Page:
Taxis and Hire Vehicles
The Department of State Growth is leading the Tasmanian Government’s Regulatory Review of the Tasmanian Taxi and Hire Vehicle Industries (the Review). Information about the Review can be found at Taxi and Hire Vehicle Industries Regulatory Review.
Taxis are an important part of Tasmania's passenger transport system. Unlike buses, which transport large numbers of people over set routes at regular times, taxis can take up to four passengers (or more in maxi taxis) directly to where they want to go, when they want to go.
Tasmania also has a range of hire vehicle services that can provide more specialised forms of transport. The different taxis and hire vehicles used in Tasmania are:
Standard taxis can be sedans or station wagons, or sometimes small people movers. Some of the larger vehicles can carry up to 12 passengers, but most standard taxis can carry four passengers. Some of these taxis may be labelled as 'silver service' taxis.
Wheelchair accessible taxis (WATs) are normally people movers or passenger vans. These vehicles can carry wheelchair-reliant people, as well as people who don't use wheelchairs. Some WATs are branded or marked as 'maxi taxis', which refers to their alternative use as carriers of large groups of people.
Luxury hire cars provide pre-booked transport in a luxury vehicle or limousine.
Restricted hire vehicles provide pre-booked transport for certain special occasions such as weddings, as well as tours in sedans or small people movers.
There are currently over 500 taxis operating in Tasmania, about 20 luxury hire cars and 120 restricted hire vehicles. Most of these vehicles operate in either Hobart or Launceston.
- How are taxi fares calculated?
- What are the different tariffs?
- What are the fares for different taxi areas?
- What other fees and charges apply to taxis?
- What taxi fare concessions are available?
- Can a taxi be 'multi-hired'?
Owner-Operator Taxi Licences (00TLs)
The Transport Commission has made available Owner Operator Taxi Licences (OOTLs) in Tasmanian taxi areas, except for the Hobart taxi area. The OOTLs have been made available by way of tender which commences on 29 September 2018 and will close on 17 October 2018 at 2.00pm. To find out more information about the tender, download the Tender Guide here, or visit http://www.tenders.tas.gov.au.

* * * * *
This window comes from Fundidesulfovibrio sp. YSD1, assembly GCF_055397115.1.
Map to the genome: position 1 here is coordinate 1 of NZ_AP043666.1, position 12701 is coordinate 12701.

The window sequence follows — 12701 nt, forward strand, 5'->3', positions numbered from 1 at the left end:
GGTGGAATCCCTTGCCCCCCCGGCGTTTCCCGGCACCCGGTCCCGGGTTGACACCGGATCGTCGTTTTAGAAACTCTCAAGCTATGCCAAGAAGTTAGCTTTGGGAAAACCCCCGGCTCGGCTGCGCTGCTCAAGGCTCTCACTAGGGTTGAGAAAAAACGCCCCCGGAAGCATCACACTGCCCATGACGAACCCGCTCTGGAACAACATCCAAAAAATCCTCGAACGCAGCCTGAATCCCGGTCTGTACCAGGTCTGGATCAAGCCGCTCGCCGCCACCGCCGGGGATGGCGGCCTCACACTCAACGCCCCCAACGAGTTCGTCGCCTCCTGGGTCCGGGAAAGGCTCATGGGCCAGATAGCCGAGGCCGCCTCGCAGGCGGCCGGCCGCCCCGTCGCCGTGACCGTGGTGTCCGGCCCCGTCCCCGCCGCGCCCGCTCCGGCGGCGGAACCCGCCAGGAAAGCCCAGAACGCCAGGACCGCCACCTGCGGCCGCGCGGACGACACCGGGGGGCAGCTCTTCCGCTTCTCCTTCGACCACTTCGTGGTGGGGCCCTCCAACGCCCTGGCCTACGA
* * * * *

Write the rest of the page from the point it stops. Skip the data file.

The Transport Commission made these OOTLs available in accordance with the Ministerial Notice to allow for OOTLS to be released for tender in all taxi areas across the State, except for the Hobart taxi area, issued by the Minister for Infrastructure on 25 January 2018. The Ministerial Notice had the effect of lifting the original state-wide suspension of the release of OOTLs.
The original state-wide suspension was designed to assist industry to adjust to the potential impact of ride-sourcing on the Tasmanian taxi and hire vehicle markets. Uber commenced offering its ‘UberX’ service in Greater Hobart in December 2016 and, to date, remains the only ride-sourcing company with significant market share in Tasmania. Uber has not expanded beyond Hobart and has given no formal indication that it plans to do so.
The decision to lift the suspension outside of the Hobart taxi area was made in response to feedback from some operators who reported demand for additional services in particular areas.
New wheelchair accessible taxi (WAT) licences continue to be available by making application to the Transport Commission.
Existing OOTLs, WATs and perpetual taxi licences can still be transferred. Note that approval from the Transport Commission is required for the transfer of an existing OOTL or WAT.
- Following the passage of the Government’s legislation to support the operation of ride-sourcing services, In December 2016 Uber launched its ‘UberX’ product in Tasmania.
- Shebah commenced operations in February 2018 and Hi Oscar are currently onboarding drivers in Tasmania.
- State Growth is undertaking a wholesale policy and regulatory review of the taxi and hire vehicle industries. A key objective of the Review will be to minimise the overall regulatory cost burden for the industry as a whole.
- The initial operation of ride-sourcing – which will be subject to close observation and a range of regulatory protections - will offer important practical evidence to inform the review and future policy and regulatory settings. The result will be more efficient regulation of the taxi and hire vehicle industries, including ride-sourcing services.
Information about operating and driving taxis and hire vehicles, and approved auditors for operator accreditation.
Forms relating to accreditation and taxi and hire vehicle licences.